Although awareness was being publicized regarding silicosis and the dangers existing in specific work environments, other developments began to emerge. In a time period during the early 2000’s the legal field in one US state saw a large increase in silicosis claims. As you might imagine this caught the attention of insurance companies. Hence, adjustments began to exclude silicosis in policies. One Federal Judge even ruled that a significant number of specific cases were to be dismissed.

Despite the fraudulent lawsuits mentioned above, legal activity has contributed to the increased awareness of silicosis. national attention continues to grow with regard to this disease that affect workers in a number of fields.

Silicosis Awareness In Various Industries

As mentioned above, silicosis risks exist in a number of industrial areas. Professionals in a wide range of work environments do well to take protective measures against silica. In this portion of our considering the history of silicosis we will visit some of the professions in which silicosis is a legitimate risk.


One industry in which silicosis is being found is denim sandblasting. Altering denim jeans by using sandblasting is one of the ways to create a garment that looks like it’s been worn. However, this method can expose the person blasting the denim to respirable silica and can lead to silicosis. As a result, some jean companies have banned sandblasting as a way of aging denim.


Several tasks in masonry involve drilling, cutting or grinding blocks, bricks, and mortar. Each of these tasks generate dust that can contain silica. If breathed, masonry dust could lead to silicosis.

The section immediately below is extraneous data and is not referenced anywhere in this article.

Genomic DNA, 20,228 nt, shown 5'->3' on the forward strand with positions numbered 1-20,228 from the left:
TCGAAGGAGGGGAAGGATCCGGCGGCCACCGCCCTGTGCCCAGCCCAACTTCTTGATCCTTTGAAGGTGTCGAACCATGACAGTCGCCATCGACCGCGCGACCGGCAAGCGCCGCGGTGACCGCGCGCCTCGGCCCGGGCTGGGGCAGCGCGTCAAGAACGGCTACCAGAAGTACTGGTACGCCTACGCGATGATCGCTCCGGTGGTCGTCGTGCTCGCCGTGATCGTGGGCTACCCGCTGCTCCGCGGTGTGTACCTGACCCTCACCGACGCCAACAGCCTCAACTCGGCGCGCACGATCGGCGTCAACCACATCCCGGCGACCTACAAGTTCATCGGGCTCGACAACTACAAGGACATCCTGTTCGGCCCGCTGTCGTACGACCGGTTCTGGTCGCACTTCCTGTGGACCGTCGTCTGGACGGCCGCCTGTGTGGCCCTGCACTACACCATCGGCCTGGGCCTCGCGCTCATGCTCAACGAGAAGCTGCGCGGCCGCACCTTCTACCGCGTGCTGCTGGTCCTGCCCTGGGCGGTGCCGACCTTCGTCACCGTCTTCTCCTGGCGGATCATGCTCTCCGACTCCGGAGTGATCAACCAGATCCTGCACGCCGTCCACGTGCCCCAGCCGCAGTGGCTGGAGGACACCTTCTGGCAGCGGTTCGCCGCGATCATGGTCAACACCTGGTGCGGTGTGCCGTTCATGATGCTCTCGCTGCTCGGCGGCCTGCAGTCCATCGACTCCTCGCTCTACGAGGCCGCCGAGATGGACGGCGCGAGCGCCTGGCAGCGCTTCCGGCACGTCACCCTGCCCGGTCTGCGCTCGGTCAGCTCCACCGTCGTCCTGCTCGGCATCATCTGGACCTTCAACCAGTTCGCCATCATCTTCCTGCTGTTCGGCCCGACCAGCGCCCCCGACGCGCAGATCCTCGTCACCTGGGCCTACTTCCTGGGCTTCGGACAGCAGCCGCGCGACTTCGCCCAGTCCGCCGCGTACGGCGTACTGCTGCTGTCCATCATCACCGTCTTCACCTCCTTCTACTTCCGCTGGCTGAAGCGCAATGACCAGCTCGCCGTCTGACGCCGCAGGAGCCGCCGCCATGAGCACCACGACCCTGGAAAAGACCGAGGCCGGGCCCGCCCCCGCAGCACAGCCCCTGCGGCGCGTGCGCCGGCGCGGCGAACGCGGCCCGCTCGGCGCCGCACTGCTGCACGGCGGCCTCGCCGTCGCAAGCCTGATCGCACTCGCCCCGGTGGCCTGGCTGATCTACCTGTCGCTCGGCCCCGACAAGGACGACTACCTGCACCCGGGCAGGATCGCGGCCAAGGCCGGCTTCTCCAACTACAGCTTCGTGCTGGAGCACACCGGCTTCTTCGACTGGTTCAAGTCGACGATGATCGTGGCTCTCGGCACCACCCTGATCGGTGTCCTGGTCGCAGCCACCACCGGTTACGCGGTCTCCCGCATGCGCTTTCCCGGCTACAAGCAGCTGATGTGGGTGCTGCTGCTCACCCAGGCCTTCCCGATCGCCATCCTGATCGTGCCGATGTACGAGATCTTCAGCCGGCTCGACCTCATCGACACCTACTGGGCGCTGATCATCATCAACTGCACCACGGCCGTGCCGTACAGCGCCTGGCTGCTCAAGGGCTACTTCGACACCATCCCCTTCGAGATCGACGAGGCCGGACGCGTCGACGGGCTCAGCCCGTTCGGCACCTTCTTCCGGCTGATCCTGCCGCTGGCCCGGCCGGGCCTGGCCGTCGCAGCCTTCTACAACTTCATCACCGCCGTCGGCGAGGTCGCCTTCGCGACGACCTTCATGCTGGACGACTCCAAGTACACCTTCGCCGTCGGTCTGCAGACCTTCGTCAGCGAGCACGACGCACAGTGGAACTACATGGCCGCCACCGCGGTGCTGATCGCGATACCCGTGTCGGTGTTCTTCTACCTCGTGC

The ceramics industry is another industry that can facilitate exposure to silica dust. Clay and glazes are used in the ceramics industry. Furthermore, these substances are potential vehicles for silica exposure. In fact both of these are listed as potential hazards in a document published by Princeton University for their campus community.


Concrete is a large area through which silicosis can be a hazard. A number of occupations involve concrete in some form or another. Whether construction, demolition, or renovation work, if there is concrete and tools are used to cut, grind, drill or break it, the potential for silicosis is there.


Mining is perhaps one of the oldest known occupations in which silicosis has been found. It is in fact found in both developed and developing countries of the world. Even though it has been associated with mining for so long and it sill does not have a cure, its prevention can be effective if given proper attention.

In conclusion, silicosis has been on the radar for decades and to varying degrees it has been publicized and announced, however, there still remains occupations in which the knowledge has either not been developed, or the information is not being put to good use. Yet, there are plenty of solutions available for controlling respirable silica.

*One of the main resources for the information in this post was the document entitled: A Brief Review of Silicosis published on the website of US National Library of Medicine National Institutes of Health. Return to Content